Review: 
There's no shortage of talent in 'Millie'



Millie may be a modern, but good old-fashioned tap dancing and comedic character acting carry "Thoroughly Modern Millie," the Omaha Community Playhouse's mainstage season opener that previewed Thursday.

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Jill Anderson stars in "Thoroughly Modern Millie."
Jill Anderson, as irrepressible 1920s flapper Millie, has the fast feet, the vocal chops and the larger-than-life comedic skills to lead with polish and flair as the small-town Kansas girl determined to snag a rich husband in New York City.

And director Carl Beck's cast is deep with talent, from featured roles to bit parts, to back her up.

Kim Jubenville nearly steals the show as malignant Mrs. Meers, who runs a cheap hotel for young ladies. Posing as a Chinese woman in a frightfully funny wig, she's a hoot and a half scheming to kidnap orphan girls and sell them into white slavery.

When she's not busy with chloroform and poison apples, she's heaping abuse on a pair of Chinese laundry men who bundle away the hostages. Diminutive Logan Vimosi and, especially, tall Ben Beck score huge laughs with physical comedy and a running gag in which their Chinese comments are subtitled on an overhead screen.

Tiffany White nearly stopped the show as wealthy socialite Muzzy Van Hossmere, belting out the jazzy crooner "Only in New York" to crown Act 1. She's just as good a comedian, persuading Millie late in Act 2 that when it comes to marriage, love trumps money.

Thoroughly Modern Millie
What: Stage musical  

Where: Omaha Community Playhouse, 6915 Cass St.  

When: 7:30 p.m. Wednesdays through Saturdays, 2 p.m. and 6:30 p.m. Sundays, through Oct. 14.  

Tickets: $38, adults; $24, students  

Information: 553-0800
The crowd also went crazy for Angela Jenson-Frey as Dorothy, Millie's genteel new friend at the hotel, and Ryan Pivonka as true blue Trevor, who hires Millie as his stenographer. It's love at first sight for Dorothy and Trevor, who break into a hilariously operatic duet a la Jeanette McDonald and Nelson Eddy.

Millie has her husband-hunting sights on Trevor but finds herself falling for Jimmy (Seth Fox, in fine voice as usual), who seems as poor as she is. Their duet on a skyscraper ledge is a highlight.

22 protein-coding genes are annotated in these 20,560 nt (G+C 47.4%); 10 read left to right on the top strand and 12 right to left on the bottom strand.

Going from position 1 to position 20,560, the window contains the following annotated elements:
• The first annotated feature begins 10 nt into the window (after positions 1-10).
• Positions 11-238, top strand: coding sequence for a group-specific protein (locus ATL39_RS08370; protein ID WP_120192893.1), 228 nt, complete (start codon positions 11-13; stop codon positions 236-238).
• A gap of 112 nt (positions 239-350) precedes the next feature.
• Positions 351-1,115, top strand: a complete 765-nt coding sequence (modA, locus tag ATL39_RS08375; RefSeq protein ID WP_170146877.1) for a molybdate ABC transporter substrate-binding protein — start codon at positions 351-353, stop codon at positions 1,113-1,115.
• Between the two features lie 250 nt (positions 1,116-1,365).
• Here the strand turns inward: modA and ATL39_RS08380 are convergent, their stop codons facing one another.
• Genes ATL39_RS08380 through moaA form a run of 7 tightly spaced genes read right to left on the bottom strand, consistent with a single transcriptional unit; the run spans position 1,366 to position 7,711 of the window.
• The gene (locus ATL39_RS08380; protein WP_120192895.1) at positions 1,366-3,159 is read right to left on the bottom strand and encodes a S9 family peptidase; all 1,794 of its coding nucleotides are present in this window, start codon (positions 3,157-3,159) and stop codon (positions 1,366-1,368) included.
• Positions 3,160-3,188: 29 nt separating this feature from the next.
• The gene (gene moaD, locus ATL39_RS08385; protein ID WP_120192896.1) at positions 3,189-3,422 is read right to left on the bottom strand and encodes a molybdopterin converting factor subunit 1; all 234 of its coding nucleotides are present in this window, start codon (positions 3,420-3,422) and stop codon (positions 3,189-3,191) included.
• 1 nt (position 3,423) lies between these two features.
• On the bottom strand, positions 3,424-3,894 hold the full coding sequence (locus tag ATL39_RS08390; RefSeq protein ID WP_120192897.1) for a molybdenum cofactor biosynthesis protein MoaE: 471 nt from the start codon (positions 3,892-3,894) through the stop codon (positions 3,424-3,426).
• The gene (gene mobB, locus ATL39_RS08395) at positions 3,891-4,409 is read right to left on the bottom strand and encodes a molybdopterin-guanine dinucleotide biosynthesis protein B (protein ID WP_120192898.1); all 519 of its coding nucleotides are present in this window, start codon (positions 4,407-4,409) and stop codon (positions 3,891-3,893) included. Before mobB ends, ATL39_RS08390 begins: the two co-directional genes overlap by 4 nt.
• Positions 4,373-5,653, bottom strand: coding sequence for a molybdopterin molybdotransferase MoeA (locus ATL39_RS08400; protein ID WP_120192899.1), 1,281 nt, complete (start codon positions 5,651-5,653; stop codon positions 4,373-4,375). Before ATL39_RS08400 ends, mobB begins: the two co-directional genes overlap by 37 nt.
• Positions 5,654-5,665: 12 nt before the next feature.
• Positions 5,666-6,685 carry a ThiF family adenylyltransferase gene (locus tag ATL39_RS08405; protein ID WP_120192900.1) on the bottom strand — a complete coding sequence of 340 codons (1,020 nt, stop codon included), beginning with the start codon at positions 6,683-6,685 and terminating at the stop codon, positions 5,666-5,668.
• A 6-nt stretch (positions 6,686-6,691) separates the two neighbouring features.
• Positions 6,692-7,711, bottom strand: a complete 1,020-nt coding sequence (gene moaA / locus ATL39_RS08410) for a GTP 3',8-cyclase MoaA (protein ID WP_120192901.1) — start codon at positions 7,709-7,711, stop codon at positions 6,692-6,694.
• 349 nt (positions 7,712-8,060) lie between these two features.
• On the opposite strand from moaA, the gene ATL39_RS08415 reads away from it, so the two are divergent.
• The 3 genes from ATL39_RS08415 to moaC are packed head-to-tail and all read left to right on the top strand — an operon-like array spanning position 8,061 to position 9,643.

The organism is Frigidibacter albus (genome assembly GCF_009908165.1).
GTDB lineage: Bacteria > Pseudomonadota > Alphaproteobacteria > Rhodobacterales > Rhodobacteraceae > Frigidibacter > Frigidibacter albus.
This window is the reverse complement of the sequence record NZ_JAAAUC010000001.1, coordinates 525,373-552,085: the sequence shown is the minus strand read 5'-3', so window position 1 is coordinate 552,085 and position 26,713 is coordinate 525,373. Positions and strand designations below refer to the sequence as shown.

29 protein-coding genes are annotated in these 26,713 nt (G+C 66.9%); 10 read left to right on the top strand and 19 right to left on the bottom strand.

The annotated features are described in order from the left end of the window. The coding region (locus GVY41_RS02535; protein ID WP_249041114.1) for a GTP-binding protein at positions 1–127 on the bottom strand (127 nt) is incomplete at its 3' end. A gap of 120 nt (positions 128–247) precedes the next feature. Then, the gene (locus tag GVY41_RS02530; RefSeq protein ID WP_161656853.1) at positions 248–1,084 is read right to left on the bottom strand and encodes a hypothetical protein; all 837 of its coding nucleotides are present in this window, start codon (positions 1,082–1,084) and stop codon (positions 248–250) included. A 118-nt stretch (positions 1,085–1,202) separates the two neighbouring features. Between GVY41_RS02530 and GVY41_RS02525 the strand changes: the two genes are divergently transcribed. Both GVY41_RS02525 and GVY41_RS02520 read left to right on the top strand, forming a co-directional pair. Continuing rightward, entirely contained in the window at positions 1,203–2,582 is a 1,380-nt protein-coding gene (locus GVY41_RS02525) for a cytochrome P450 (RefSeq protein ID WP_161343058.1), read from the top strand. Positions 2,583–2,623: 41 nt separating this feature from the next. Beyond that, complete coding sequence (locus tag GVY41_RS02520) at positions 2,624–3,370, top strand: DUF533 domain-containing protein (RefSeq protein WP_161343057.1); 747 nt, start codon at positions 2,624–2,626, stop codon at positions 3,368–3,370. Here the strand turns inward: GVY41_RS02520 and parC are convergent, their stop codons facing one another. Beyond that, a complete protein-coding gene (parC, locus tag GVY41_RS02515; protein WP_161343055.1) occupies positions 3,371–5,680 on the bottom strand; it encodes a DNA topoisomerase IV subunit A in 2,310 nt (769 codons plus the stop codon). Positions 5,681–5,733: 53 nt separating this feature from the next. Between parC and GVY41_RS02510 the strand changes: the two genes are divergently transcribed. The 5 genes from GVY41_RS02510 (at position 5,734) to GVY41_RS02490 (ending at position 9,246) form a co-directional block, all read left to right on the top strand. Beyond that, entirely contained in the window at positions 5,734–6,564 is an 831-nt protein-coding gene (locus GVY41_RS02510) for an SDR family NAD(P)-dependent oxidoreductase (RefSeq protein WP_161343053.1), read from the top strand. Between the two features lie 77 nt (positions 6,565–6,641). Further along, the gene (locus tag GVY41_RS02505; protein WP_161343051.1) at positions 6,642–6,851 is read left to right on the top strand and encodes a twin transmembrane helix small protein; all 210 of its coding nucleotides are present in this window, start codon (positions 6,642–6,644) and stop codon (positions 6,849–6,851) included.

Just when you wonder if the less-than-standout score has anything to hum on the way home, a dozen secretaries tap and sing their way through "Forget About the Boy," led by Millie and strict office manager Miss Flannery (a delightful turn by Connie Lee).

In between you have color and style to feast on in the form of Georgiann Regan's costumes (flapper outfits, snazzy suits and hats galore) and Jim Othuse's sets, including a beautifully detailed hotel lobby backed by a 1920s New York skyline.

A dapper quartet and all those office girls/flappers almost — almost — had Roxanne Nielsen's fancy choreography nailed at the preview, and Jim Boggess' 12-piece orchestra started things right with a hot overture.

Typical early-run problems with singer-dancers getting together with the musicians on entrances and tempos soon will shake out. Pacing could nip-tuck a bit to keep the show under 2˝ hours, including intermission.

Millie isn't the only thorough one. Check out a scene in which a dozen or so arrested in a speakeasy raid must pose for mug shots, each a comically unique background bit. It's that kind of attention to detail that sparks "Millie," a credit to director Beck and company.

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